A former national security adviser was paid more than $500,000 last fall by a group linked with the Turkish government to discredit exiled preacher Fethullah Gülen, an enemy of the Turkish president. An Egyptian intelligence agency hired public relations firms Weber Shandwick and Cassidy & Associates to improve its image. Iraq sent letters to top Trump officials such as Secretary of State Rex Tillerson and Secretary of Defense James Mattis requesting meetings in the wake of the new president’s first travel ban, which included Iraq. The second iteration of the ban took Iraq off the list.
These stories could not have been told without the help of filings required by FARA, or the Foreign Agents Registration Act. Passed in 1938 in response to secret Nazi propaganda efforts in the U.S., the law requires anyone representing a foreign government or quasi-governmental agency (as well as individual citizens of other countries and sometimes foreign companies) to file extensive reports with the Justice Department. The filings must disclose who they’re representing, how much they’re being paid, what they’ve been hired to do, the meetings and other contacts they’re having, the content of materials they’re distributing and more. But the data is normally locked in PDFs with limited search functions.
In the spirit of Sunshine Week, the Center for Responsive Politics today releases a tool that makes looking through FARA filings a whole lot easier: Foreign Lobby Watch. We standardized registrants, foreign principals and locations, and parsed the PDF text to allow for full-text searching. (We inherited this project from the Sunlight Foundation, which previously hosted a tool called Foreign Influence Explorer.)
For example, a quick search of “Russia” in our database found 77 firms represented 170 governmental or pseudo-governmental entities, pulling up 274 records since 1950. The last Russian lobbying registration shows that a group created by the Russian Federation hired the PR firm Edelman last year to help influence U.S. opinion on a massive court verdict involving the oil giant Yukos.
That ruling was the latest twist in a complicated set of events that started in the early 2000s, when the Russian government dismantled and sold off Yukos, Russia’s largest fully privatized oil company after the fall of the Soviet Union. The Kremlin jailed two high-ranking Yukos executives, including its head, Mikhail Khodorkovsky, an act that was seen as retribution for Khodorkovsky’s political opposition to Vladimir Putin. (Khodorkovsky was freed and pardoned in 2013 and lives in exile.)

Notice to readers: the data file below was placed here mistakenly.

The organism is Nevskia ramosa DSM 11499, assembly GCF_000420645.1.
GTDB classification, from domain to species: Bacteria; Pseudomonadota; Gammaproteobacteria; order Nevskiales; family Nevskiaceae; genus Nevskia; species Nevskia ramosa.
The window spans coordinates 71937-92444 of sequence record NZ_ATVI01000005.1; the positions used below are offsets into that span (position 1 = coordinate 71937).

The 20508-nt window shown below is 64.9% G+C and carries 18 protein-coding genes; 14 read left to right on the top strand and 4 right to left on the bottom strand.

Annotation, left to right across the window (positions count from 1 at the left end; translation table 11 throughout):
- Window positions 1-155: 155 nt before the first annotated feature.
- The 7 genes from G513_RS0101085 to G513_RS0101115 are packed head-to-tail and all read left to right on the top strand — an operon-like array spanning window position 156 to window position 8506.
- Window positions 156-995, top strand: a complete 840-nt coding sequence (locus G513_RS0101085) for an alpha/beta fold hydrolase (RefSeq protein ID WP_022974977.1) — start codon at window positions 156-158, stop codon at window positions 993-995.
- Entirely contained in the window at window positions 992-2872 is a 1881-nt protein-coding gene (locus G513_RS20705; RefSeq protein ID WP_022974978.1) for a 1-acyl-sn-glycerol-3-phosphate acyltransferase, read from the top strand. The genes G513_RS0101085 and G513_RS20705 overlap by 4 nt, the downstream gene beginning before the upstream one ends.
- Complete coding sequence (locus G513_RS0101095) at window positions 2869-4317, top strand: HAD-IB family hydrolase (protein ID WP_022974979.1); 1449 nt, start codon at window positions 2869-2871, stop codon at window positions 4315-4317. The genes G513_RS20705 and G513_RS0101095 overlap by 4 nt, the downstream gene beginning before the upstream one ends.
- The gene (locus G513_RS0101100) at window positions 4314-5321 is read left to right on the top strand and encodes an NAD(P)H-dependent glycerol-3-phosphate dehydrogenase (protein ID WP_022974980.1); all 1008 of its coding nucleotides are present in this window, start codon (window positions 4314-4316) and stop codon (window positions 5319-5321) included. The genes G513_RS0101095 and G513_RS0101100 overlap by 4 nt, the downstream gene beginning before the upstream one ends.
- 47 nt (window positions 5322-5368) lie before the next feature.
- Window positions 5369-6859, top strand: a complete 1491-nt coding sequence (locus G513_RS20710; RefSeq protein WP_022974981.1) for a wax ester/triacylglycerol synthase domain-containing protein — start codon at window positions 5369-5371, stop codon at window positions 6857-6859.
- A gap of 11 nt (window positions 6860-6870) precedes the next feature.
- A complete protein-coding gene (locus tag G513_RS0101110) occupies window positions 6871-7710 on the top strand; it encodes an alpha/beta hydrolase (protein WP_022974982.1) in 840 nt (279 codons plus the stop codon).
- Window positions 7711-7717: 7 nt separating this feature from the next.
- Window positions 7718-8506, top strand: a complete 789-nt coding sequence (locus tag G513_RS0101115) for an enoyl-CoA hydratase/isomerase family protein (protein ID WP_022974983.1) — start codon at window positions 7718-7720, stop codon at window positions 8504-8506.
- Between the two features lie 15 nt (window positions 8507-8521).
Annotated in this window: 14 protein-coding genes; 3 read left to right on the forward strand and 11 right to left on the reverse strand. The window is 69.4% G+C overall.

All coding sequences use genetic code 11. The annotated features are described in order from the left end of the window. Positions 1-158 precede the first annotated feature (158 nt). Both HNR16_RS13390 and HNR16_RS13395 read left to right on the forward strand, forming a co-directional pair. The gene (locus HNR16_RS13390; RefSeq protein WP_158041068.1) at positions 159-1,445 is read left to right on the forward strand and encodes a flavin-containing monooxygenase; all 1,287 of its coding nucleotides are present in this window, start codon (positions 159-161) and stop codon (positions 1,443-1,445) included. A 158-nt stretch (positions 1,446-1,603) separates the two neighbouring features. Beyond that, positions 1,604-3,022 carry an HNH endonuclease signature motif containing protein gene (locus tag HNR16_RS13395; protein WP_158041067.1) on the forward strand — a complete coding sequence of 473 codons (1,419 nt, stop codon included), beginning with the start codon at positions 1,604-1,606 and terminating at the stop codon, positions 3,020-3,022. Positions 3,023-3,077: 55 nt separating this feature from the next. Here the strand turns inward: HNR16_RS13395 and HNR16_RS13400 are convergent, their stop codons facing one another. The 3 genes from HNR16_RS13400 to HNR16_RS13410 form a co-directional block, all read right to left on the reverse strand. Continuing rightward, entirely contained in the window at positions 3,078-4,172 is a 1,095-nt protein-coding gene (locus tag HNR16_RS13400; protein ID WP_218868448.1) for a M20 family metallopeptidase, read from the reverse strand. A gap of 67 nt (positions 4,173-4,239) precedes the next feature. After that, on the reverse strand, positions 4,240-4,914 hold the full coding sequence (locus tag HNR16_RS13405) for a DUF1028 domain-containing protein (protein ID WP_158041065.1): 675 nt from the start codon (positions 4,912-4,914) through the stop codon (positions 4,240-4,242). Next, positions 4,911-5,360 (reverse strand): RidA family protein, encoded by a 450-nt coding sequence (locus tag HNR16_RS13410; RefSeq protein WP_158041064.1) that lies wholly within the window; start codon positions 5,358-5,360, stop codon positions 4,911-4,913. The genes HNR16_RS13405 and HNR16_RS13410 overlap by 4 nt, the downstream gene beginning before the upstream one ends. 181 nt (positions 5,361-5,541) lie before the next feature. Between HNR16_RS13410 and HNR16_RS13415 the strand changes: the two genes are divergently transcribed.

Yukos went bankrupt after the Russian government charged it with tax evasion, embezzlement and money laundering. Its former stakeholders sued the government, winning a $50 million verdict in 2014 at The Hague, the largest arbitration penalty ever. But a higher court overturned the award two years later.
Yukos stakeholders are appealing the ruling and have pending enforcement lawsuits in a half-dozen countries, including the U.S., in efforts to collect Russian assets. The D.C. case in the district court of appeals has been put on pause until 2019, as the Netherlands case will impact what happens in the U.S. proceedings.
Amid the wrangling, the Russian Federation created a task force, the International Centre for Legal Protection, headed by a former director in the Russian Ministry of Foreign Affairs, Andrey Kondakov, to help coordinate the various ministries involved in the case. And the task force hired Edelman to help turn the tide of public opinion — often suspicious of anything Russia — in their favor. Kondakov did not respond to a request for comment by time of publication.
Signing the contract on Edelman’s side was Randall Corley, the firm’s global compliance officer.
Filings can fall short
FARA filings are only as good as the filer, of course. We see Edelman was hired for public relations work, including drafting press releases, media outreach, helping build a website and “strategic counsel.” However, it’s not clear from the reports alone how much Edelman did. According to the FARA file, ICLP issued just one press release, on Aug. 8, which also appeared on PR Newswire: “Key Yukos Insider Reveals Billion-Dollar Bribery Scheme.”
The release describes a filing in the D.C. case from a Yukos insider, Dmitry Gololobov, who “learned firsthand how the Oligarchs rigged the Russian government’s ‘loans-for-shares’ auctions in 1995 and 1996 to illegally acquire ownership of Yukos.”